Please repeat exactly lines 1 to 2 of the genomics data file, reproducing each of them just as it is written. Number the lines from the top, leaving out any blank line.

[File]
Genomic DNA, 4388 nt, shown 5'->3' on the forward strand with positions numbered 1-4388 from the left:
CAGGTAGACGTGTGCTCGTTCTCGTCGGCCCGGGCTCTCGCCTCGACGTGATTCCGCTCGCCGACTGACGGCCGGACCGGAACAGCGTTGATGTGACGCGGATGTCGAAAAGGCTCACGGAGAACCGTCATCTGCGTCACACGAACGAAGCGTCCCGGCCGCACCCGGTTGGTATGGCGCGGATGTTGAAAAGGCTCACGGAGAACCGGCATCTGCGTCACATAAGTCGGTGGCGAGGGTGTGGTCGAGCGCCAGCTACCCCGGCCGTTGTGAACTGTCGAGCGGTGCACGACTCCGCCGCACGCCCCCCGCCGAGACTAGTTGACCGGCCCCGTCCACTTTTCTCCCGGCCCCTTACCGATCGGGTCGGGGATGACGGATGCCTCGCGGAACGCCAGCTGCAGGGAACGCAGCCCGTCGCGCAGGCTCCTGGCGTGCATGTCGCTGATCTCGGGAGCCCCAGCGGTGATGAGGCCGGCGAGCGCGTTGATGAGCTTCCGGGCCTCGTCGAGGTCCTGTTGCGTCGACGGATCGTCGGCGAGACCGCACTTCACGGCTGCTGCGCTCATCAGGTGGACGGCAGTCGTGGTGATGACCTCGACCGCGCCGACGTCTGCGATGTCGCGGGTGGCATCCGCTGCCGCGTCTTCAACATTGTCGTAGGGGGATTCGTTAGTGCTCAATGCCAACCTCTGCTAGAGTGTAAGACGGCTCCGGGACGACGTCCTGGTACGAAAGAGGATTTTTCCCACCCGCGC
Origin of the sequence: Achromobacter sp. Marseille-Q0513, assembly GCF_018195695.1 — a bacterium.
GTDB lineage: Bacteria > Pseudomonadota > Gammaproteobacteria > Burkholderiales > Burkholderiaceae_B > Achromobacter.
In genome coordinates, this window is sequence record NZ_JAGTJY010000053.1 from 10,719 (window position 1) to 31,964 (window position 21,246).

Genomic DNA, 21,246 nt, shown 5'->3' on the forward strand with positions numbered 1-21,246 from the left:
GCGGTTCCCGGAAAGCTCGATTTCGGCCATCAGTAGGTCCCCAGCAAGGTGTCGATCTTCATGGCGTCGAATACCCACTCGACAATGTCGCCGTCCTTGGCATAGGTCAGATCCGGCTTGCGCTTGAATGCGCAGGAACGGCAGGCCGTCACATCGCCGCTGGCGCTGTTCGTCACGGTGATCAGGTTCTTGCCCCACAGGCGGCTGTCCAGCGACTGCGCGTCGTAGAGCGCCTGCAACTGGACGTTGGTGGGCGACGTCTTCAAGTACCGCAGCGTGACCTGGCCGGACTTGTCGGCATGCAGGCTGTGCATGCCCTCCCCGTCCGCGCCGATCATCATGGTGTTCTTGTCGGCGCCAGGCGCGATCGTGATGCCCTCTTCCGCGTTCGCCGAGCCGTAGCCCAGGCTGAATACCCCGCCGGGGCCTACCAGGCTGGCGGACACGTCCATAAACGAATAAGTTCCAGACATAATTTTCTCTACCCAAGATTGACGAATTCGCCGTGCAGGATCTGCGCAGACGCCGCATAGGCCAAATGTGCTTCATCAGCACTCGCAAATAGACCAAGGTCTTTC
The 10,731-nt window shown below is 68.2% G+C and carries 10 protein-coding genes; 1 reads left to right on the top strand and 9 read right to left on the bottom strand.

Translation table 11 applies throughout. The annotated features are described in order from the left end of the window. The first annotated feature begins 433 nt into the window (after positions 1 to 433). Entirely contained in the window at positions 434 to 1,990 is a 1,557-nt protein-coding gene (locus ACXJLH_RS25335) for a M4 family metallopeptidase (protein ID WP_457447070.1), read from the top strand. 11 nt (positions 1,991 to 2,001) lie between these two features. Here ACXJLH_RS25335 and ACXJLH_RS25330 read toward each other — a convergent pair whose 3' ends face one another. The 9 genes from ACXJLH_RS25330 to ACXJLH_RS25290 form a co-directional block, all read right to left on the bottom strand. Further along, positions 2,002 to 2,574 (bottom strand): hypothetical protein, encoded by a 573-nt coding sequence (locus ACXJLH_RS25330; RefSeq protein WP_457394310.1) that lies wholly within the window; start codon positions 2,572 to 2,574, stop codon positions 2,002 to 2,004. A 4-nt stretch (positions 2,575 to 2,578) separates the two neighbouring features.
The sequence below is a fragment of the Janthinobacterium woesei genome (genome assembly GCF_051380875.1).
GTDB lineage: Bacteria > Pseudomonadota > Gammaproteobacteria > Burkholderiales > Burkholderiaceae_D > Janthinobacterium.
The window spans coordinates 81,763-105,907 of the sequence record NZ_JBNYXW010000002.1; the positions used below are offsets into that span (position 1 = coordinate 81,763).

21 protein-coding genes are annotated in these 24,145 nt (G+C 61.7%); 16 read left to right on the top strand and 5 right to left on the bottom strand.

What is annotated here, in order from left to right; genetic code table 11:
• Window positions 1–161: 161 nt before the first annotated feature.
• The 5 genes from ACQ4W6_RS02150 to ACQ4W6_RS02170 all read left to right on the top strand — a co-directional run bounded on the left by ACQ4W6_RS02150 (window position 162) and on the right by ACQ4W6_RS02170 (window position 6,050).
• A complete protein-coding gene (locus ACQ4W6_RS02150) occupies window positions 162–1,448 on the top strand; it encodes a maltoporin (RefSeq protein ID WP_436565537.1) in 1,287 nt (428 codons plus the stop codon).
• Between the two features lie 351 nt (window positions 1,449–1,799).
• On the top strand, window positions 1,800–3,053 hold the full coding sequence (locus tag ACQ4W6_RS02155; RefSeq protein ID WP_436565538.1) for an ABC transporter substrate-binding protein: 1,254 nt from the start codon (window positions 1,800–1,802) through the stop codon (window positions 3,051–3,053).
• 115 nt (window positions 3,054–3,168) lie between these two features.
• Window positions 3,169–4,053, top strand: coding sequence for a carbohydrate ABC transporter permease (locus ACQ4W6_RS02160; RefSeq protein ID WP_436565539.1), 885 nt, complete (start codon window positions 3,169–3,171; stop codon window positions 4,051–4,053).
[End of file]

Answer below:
Genomic DNA, 4388 nt, shown 5'->3' on the forward strand with positions numbered 1-4388 from the left:
CAGGTAGACGTGTGCTCGTTCTCGTCGGCCCGGGCTCTCGCCTCGACGTGATTCCGCTCGCCGACTGACGGCCGGACCGGAACAGCGTTGATGTGACGCGGATGTCGAAAAGGCTCACGGAGAACCGTCATCTGCGTCACACGAACGAAGCGTCCCGGCCGCACCCGGTTGGTATGGCGCGGATGTTGAAAAGGCTCACGGAGAACCGGCATCTGCGTCACATAAGTCGGTGGCGAGGGTGTGGTCGAGCGCCAGCTACCCCGGCCGTTGTGAACTGTCGAGCGGTGCACGACTCCGCCGCACGCCCCCCGCCGAGACTAGTTGACCGGCCCCGTCCACTTTTCTCCCGGCCCCTTACCGATCGGGTCGGGGATGACGGATGCCTCGCGGAACGCCAGCTGCAGGGAACGCAGCCCGTCGCGCAGGCTCCTGGCGTGCATGTCGCTGATCTCGGGAGCCCCAGCGGTGATGAGGCCGGCGAGCGCGTTGATGAGCTTCCGGGCCTCGTCGAGGTCCTGTTGCGTCGACGGATCGTCGGCGAGACCGCACTTCACGGCTGCTGCGCTCATCAGGTGGACGGCAGTCGTGGTGATGACCTCGACCGCGCCGACGTCTGCGATGTCGCGGGTGGCATCCGCTGCCGCGTCTTCAACATTGTCGTAGGGGGATTCGTTAGTGCTCAATGCCAACCTCTGCTAGAGTGTAAGACGGCTCCGGGACGACGTCCTGGTACGAAAGAGGATTTTTCCCACCCGCGC